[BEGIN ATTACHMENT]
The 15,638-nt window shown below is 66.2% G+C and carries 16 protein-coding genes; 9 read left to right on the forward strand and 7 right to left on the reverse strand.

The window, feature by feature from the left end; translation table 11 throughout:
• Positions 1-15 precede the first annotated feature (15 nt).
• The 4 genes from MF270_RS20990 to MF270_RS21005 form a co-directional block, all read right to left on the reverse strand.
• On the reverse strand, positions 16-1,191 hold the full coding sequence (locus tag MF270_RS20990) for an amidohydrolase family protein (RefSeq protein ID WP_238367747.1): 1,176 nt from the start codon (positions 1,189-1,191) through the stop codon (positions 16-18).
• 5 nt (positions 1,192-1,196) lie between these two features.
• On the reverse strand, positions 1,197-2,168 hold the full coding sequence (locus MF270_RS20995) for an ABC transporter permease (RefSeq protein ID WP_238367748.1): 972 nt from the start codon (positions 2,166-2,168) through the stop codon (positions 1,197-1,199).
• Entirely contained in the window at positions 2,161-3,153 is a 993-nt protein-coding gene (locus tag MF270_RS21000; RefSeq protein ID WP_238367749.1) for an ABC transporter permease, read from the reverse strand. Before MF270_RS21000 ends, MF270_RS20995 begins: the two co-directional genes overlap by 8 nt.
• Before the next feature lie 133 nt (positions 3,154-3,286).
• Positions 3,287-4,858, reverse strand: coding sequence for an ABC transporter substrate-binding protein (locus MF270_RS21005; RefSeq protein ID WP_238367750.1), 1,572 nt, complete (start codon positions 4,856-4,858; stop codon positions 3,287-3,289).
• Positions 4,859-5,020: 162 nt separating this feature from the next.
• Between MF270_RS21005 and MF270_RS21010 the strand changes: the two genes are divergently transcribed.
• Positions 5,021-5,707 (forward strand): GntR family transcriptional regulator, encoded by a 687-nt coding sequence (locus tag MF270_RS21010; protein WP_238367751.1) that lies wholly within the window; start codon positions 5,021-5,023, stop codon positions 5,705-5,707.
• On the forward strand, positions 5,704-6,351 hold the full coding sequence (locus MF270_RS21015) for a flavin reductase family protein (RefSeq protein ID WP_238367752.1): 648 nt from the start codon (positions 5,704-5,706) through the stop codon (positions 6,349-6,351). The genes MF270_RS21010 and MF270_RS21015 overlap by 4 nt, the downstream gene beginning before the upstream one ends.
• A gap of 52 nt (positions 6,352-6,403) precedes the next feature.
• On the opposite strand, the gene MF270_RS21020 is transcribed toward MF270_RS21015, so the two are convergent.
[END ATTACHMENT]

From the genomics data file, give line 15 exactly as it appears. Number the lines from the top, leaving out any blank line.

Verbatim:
• A gap of 52 nt (positions 6,352-6,403) precedes the next feature.